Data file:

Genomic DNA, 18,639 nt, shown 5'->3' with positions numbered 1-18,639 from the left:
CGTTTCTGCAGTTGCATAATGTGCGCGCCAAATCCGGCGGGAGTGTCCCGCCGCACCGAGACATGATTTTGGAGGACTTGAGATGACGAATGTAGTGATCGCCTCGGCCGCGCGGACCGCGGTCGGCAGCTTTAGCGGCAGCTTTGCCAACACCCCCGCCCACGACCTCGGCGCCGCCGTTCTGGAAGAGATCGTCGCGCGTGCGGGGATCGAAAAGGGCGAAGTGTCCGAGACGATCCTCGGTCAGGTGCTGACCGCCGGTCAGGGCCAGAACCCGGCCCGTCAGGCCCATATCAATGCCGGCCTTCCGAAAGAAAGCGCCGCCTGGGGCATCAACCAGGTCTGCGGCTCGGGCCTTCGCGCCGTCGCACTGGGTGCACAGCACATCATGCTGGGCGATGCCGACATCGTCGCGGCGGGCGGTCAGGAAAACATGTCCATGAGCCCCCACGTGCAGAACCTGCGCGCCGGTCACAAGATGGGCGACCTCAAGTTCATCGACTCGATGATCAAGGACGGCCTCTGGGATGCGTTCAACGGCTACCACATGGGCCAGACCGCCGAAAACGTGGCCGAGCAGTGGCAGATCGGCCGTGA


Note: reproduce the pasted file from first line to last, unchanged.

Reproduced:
Genomic DNA, 18,639 nt, shown 5'->3' with positions numbered 1-18,639 from the left:
CGTTTCTGCAGTTGCATAATGTGCGCGCCAAATCCGGCGGGAGTGTCCCGCCGCACCGAGACATGATTTTGGAGGACTTGAGATGACGAATGTAGTGATCGCCTCGGCCGCGCGGACCGCGGTCGGCAGCTTTAGCGGCAGCTTTGCCAACACCCCCGCCCACGACCTCGGCGCCGCCGTTCTGGAAGAGATCGTCGCGCGTGCGGGGATCGAAAAGGGCGAAGTGTCCGAGACGATCCTCGGTCAGGTGCTGACCGCCGGTCAGGGCCAGAACCCGGCCCGTCAGGCCCATATCAATGCCGGCCTTCCGAAAGAAAGCGCCGCCTGGGGCATCAACCAGGTCTGCGGCTCGGGCCTTCGCGCCGTCGCACTGGGTGCACAGCACATCATGCTGGGCGATGCCGACATCGTCGCGGCGGGCGGTCAGGAAAACATGTCCATGAGCCCCCACGTGCAGAACCTGCGCGCCGGTCACAAGATGGGCGACCTCAAGTTCATCGACTCGATGATCAAGGACGGCCTCTGGGATGCGTTCAACGGCTACCACATGGGCCAGACCGCCGAAAACGTGGCCGAGCAGTGGCAGATCGGCCGTGA